Summer of Horror: Part 1 (1920’s)

It’s the Summer of Horror. What this means is that my brother ( and I will be teaming up to tackle a list of horror movies we’ve deemed worthy of our viewing and criticism. For the next several weeks, I will be updating my site to include my ramblings and opinions on horror classics I had yet to see, ranging from different genres and starting with the earliest era of popular horror movies: the 1920’s. The three movies from this section that I watched were Nosferatu (1922), The Phantom of the Opera (1925), and The Cabinet of Dr. Caligari (1920). Rather than reviewing each individual movie, I’ve decided to give my general impression of the three movies as one large example of horror in the 1920’s.

The first movie we watched was Nosferatu, which I was curious about but also hesitant due to its age and infamy as being an “unauthorized adaptation of Bram Stoker’s Dracula”. I didn’t expect to actually be entertained by it and was in a purely educational mindset, but I was pleasantly surprised. The imagery was creepy and I was actually involved in the story. The pacing wasn’t painfully slow for a 90 year old movie, but there were some noticeable lulls.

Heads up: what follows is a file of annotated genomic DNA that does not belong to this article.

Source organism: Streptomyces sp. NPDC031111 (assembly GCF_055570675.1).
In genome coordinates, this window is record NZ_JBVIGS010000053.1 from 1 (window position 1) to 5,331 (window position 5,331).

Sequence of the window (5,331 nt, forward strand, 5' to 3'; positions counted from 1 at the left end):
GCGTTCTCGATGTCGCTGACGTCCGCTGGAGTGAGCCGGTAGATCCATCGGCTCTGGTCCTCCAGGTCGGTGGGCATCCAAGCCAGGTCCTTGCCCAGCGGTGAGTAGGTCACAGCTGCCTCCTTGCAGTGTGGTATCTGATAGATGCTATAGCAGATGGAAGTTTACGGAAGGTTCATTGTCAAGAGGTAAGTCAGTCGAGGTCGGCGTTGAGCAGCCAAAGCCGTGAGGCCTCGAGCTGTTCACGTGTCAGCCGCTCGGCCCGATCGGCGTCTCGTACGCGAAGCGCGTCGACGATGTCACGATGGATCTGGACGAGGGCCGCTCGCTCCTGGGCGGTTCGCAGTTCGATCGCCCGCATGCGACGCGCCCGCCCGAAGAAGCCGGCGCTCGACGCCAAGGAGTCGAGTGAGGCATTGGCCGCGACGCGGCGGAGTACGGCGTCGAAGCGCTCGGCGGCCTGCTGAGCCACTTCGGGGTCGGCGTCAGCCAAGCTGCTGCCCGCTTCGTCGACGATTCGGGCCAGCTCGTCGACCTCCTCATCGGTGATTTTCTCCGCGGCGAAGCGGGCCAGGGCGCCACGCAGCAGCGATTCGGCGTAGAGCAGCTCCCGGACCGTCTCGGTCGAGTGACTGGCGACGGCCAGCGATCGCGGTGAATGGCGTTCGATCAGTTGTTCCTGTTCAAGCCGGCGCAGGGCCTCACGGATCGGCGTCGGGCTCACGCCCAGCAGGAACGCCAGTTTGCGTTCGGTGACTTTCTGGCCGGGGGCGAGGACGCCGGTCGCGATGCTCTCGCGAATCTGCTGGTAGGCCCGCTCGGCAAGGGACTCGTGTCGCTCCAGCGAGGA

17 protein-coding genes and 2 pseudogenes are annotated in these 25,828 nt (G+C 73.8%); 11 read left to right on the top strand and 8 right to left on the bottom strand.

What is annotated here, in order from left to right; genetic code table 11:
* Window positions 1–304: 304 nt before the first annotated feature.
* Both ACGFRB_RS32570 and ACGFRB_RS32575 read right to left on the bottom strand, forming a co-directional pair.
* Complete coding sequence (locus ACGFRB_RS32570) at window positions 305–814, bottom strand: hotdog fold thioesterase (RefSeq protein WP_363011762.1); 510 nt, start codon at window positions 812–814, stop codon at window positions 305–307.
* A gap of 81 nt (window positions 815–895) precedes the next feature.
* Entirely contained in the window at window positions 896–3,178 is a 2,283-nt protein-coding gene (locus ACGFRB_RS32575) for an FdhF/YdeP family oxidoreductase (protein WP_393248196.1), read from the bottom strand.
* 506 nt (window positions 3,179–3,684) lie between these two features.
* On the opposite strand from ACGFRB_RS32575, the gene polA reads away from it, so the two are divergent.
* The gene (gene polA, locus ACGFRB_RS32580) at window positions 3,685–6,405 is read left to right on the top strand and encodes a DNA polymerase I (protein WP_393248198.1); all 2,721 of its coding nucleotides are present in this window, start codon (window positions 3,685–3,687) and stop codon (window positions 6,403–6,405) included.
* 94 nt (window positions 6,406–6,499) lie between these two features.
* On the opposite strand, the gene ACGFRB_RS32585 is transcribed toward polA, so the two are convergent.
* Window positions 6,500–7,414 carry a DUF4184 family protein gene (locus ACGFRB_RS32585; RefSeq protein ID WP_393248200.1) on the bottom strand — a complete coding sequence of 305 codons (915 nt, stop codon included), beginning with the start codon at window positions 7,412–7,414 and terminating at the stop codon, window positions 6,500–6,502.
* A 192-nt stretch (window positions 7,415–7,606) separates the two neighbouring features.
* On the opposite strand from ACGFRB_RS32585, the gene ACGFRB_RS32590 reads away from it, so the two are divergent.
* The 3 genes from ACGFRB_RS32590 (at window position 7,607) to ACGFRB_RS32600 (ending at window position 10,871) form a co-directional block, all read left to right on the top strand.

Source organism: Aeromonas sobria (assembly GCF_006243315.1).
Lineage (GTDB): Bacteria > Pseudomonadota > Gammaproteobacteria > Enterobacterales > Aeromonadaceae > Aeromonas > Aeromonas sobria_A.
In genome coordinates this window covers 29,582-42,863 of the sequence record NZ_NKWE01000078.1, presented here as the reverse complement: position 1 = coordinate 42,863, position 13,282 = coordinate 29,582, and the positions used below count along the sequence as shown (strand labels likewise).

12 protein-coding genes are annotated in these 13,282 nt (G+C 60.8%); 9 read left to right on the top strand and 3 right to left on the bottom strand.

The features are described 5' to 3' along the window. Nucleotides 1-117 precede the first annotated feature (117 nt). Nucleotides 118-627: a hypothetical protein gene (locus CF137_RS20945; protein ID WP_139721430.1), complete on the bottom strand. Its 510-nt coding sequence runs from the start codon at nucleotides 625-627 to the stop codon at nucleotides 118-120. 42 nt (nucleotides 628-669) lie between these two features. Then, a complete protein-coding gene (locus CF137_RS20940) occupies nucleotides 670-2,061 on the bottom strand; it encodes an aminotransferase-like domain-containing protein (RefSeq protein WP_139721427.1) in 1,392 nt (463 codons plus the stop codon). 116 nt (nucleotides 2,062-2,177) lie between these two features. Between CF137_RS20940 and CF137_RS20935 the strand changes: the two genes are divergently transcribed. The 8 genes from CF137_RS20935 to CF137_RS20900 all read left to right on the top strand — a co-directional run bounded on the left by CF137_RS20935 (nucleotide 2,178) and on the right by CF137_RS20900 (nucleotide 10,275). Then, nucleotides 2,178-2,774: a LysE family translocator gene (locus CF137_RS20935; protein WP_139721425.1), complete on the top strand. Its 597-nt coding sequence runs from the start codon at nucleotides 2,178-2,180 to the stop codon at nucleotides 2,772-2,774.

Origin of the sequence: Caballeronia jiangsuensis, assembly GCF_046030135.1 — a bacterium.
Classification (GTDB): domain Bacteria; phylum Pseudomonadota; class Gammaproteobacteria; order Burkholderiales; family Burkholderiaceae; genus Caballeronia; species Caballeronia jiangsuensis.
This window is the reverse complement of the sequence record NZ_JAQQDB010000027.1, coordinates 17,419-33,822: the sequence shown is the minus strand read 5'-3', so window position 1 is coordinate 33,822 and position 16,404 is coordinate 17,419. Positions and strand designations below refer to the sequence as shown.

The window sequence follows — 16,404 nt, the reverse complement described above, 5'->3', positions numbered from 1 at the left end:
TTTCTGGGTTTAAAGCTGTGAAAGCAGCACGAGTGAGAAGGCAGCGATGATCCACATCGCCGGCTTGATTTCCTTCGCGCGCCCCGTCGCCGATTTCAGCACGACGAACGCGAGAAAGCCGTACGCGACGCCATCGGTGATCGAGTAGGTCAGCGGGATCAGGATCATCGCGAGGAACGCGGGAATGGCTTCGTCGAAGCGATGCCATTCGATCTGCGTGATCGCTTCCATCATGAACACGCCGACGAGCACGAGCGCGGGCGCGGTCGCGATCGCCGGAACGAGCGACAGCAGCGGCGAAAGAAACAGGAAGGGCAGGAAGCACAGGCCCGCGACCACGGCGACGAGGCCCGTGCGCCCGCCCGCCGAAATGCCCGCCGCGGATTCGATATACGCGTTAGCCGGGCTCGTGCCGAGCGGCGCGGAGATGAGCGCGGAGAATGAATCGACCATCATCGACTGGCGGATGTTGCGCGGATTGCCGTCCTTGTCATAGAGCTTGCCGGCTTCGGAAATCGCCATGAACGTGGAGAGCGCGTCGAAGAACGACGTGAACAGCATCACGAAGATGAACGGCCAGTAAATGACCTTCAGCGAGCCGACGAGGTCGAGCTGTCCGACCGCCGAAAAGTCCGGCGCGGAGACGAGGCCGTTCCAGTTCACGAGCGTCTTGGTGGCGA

After watching Phantom of the Opera, the limitations of Nosferatu became much more apparent. Phantom just appeared so much more polished, even though it was made only 3 years later. For example, the music in Nosferatu was horrendous and really distracted from the atmosphere. Often, during a particularly morbid part of the story, the accompanying music would be bright and chipper like what you might hear in a Disney cartoon. Along with this, the editing was inconsistent. Being a silent movie, the only way for the audience to know what’s going on is to read the intermittent dialogue on the screen, but often one sentence would appear on the screen for 15-20 seconds whereas a whole paragraph would disappear after only ten seconds or so. It’s things like these which I chalked up to growing pains as Nosferatu belongs to the very beginning generation of horror movies. However, Phantom of the Opera didn’t have any of these problems. In fact, presentation-wise, Phantom seemed to have aged the most gracefully; the mood was only enhanced by the image of the old, grainy footage and the music was spectacular of course. Also, not having ever seen any version of The Phantom of the Opera, the story kept me engaged throughout.